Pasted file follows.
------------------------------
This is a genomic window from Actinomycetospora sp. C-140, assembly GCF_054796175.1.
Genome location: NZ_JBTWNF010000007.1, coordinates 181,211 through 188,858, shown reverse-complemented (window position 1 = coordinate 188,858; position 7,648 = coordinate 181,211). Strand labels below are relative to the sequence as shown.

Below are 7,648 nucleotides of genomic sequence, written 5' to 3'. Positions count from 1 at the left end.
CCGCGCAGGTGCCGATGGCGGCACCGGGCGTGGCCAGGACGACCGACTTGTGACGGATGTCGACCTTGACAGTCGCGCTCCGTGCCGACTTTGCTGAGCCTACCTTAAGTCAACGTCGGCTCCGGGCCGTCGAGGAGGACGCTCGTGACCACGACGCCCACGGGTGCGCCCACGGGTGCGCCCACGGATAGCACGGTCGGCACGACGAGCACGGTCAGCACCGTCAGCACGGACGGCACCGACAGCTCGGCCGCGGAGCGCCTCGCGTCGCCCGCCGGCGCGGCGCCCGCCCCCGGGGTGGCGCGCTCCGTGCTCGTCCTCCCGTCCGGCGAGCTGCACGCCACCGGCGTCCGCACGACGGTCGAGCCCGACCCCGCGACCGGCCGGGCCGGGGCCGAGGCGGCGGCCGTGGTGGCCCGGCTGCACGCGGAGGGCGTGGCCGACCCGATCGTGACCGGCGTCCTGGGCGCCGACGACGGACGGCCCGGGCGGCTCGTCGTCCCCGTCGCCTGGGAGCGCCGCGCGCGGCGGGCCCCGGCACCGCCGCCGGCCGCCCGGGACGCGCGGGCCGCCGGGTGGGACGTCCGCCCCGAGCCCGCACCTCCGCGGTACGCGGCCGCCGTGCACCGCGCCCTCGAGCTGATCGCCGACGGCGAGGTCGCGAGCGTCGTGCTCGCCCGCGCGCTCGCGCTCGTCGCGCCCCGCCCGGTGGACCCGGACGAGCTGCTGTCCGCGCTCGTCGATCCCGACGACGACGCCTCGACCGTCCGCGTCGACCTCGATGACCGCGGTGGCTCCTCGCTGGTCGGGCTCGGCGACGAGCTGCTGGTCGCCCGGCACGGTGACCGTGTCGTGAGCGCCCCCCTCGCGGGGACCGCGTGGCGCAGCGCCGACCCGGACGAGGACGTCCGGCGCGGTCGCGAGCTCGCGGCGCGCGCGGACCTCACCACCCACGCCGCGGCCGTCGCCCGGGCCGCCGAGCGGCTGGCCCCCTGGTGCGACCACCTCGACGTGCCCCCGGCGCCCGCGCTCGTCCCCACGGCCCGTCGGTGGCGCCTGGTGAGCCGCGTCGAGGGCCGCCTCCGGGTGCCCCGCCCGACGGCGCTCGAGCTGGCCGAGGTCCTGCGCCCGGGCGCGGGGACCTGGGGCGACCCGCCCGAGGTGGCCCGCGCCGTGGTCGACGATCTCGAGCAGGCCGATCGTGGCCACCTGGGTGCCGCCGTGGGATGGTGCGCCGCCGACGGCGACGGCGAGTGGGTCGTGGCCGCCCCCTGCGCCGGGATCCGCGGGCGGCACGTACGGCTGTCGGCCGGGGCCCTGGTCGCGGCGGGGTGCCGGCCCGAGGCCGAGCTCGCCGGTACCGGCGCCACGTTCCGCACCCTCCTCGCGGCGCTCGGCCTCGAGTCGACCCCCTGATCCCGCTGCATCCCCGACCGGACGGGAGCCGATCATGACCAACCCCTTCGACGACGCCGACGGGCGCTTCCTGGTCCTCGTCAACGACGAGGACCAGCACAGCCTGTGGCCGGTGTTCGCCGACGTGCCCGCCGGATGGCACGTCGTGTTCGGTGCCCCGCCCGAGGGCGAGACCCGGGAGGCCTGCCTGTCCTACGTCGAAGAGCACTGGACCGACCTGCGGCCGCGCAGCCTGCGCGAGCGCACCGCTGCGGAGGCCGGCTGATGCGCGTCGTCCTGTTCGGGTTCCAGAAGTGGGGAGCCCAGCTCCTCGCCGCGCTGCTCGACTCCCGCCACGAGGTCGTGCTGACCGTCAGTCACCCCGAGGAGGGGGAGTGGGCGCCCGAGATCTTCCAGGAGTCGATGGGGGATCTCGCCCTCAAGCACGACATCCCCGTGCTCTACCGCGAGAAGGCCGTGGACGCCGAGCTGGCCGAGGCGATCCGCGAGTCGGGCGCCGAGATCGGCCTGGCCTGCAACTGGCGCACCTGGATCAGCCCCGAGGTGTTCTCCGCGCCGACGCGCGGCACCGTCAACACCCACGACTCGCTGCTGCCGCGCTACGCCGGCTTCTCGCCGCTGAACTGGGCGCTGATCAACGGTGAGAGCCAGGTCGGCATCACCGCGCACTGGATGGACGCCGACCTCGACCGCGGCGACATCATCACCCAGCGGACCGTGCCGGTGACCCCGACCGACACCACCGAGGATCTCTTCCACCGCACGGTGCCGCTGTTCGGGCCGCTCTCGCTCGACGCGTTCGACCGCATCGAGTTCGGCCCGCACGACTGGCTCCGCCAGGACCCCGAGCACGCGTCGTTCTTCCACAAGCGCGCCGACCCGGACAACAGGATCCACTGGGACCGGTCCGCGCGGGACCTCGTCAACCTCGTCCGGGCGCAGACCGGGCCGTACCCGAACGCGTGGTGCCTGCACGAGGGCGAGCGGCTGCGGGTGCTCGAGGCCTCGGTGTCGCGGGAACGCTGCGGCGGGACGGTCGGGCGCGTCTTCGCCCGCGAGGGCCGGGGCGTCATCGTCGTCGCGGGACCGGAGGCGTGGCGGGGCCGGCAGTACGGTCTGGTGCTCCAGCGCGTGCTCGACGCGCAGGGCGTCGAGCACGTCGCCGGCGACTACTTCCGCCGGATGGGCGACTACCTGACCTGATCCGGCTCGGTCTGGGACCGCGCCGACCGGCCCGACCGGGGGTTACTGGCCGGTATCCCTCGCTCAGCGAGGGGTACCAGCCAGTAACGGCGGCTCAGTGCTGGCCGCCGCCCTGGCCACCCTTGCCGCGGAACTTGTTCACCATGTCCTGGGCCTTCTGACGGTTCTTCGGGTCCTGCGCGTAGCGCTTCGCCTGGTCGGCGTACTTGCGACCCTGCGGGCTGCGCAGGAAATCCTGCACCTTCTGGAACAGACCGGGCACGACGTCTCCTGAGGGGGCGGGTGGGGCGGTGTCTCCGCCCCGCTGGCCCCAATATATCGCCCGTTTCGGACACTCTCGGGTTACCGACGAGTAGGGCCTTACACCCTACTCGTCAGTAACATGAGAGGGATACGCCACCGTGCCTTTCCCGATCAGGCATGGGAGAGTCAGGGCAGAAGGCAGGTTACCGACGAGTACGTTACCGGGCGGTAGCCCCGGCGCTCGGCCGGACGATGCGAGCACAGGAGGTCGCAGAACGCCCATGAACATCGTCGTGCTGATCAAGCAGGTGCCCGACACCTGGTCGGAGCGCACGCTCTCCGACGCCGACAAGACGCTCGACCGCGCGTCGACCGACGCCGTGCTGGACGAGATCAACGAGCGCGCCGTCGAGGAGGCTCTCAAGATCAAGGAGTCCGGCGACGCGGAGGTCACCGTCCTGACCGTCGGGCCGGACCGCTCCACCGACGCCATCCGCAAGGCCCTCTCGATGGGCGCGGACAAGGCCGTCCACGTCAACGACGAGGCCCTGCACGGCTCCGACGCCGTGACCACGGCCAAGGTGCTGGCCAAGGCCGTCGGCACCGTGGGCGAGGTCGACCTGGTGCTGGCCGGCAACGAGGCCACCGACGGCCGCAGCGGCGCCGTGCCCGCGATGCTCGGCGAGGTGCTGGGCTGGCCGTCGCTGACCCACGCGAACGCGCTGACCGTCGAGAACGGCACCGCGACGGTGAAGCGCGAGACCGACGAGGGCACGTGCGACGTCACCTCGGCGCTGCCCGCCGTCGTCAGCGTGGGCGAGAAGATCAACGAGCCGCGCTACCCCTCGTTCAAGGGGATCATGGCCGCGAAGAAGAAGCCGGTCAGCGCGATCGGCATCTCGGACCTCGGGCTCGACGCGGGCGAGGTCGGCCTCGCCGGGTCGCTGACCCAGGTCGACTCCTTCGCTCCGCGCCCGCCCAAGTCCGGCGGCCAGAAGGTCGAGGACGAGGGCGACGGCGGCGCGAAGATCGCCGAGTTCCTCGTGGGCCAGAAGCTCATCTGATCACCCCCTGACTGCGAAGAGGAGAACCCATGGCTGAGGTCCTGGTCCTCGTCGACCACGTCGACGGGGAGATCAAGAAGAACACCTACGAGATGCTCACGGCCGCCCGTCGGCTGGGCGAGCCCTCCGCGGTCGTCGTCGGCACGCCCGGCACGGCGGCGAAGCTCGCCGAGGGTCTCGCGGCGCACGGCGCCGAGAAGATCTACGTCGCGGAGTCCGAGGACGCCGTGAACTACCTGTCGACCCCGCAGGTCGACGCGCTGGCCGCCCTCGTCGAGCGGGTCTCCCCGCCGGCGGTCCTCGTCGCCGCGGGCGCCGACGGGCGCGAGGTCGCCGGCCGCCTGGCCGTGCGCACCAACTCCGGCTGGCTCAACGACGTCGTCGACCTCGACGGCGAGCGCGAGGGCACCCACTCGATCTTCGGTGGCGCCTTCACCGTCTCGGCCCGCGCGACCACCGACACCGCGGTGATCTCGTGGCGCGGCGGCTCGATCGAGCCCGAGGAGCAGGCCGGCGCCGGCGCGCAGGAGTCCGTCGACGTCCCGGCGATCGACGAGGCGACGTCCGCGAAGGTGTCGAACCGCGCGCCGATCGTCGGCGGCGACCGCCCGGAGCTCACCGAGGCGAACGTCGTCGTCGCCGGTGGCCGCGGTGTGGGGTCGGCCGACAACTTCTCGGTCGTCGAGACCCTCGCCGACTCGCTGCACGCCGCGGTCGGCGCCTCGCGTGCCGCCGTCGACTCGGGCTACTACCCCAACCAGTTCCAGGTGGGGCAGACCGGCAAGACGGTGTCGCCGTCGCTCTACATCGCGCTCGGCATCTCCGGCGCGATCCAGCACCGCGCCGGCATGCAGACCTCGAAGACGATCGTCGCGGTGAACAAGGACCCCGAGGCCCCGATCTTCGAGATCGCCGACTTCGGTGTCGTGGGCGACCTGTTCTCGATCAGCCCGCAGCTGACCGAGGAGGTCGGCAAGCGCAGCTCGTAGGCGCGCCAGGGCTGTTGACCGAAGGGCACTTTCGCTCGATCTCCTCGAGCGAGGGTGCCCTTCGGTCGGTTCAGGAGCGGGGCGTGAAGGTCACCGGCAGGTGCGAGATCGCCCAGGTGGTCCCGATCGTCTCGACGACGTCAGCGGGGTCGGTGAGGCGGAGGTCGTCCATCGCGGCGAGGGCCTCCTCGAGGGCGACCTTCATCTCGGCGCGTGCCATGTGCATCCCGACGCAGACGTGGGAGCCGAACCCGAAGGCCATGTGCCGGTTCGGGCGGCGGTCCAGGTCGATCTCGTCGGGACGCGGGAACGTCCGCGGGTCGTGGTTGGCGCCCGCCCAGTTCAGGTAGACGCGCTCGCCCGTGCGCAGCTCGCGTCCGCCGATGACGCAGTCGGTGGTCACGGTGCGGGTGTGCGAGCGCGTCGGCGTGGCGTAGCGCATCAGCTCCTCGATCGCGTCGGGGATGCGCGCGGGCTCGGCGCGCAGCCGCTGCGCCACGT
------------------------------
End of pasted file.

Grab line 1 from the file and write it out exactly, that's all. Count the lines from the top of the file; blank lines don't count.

This is a genomic window from Actinomycetospora sp. C-140, assembly GCF_054796175.1.